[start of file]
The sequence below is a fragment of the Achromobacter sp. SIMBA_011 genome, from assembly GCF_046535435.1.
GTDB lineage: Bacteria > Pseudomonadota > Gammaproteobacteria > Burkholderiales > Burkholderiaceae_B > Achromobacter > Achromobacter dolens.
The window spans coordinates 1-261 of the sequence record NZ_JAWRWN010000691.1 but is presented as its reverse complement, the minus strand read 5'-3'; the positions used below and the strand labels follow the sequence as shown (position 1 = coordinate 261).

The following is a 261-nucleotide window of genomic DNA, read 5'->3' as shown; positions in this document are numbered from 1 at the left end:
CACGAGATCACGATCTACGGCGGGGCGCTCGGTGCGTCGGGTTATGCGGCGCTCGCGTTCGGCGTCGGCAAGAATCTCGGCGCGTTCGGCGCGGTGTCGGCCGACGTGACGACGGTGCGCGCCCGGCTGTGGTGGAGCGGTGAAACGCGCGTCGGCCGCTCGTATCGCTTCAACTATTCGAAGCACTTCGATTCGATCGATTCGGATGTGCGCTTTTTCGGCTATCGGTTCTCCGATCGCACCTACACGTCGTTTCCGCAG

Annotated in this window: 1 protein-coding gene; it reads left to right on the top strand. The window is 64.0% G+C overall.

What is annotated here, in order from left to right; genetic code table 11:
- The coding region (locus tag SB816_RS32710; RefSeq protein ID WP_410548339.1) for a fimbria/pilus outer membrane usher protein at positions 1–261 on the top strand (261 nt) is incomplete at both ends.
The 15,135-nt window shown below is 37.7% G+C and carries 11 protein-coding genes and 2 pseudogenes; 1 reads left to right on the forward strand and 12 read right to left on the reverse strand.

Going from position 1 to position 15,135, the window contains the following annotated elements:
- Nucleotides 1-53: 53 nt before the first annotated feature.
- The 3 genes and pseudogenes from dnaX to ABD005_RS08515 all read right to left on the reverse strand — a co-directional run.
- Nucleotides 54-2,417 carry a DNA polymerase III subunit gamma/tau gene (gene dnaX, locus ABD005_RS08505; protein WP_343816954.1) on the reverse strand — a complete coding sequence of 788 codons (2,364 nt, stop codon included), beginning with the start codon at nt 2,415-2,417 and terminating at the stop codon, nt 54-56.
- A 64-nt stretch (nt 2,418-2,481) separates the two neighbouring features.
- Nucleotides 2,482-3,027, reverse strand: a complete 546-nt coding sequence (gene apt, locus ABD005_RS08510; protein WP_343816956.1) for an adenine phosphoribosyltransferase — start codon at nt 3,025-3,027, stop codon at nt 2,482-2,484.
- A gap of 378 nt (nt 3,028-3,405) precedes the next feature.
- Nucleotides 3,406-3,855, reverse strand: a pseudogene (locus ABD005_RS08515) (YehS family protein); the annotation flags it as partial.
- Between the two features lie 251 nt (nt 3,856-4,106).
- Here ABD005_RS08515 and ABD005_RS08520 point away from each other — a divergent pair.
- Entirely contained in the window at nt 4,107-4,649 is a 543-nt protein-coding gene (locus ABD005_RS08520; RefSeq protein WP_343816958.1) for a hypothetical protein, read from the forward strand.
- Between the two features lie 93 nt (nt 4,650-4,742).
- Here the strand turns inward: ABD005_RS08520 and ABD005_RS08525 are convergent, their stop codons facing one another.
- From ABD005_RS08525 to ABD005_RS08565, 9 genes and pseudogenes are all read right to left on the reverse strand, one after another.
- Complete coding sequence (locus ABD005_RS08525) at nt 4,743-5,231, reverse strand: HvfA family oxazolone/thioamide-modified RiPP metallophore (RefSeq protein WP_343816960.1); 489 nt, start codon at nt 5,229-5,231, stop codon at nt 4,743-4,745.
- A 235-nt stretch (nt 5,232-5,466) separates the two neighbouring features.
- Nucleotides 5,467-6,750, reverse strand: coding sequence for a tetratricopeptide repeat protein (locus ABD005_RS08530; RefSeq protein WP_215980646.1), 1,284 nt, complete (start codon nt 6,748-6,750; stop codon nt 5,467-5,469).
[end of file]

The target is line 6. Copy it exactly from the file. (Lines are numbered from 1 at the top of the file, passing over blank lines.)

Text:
Annotated in this window: 1 protein-coding gene; it reads left to right on the top strand. The window is 64.0% G+C overall.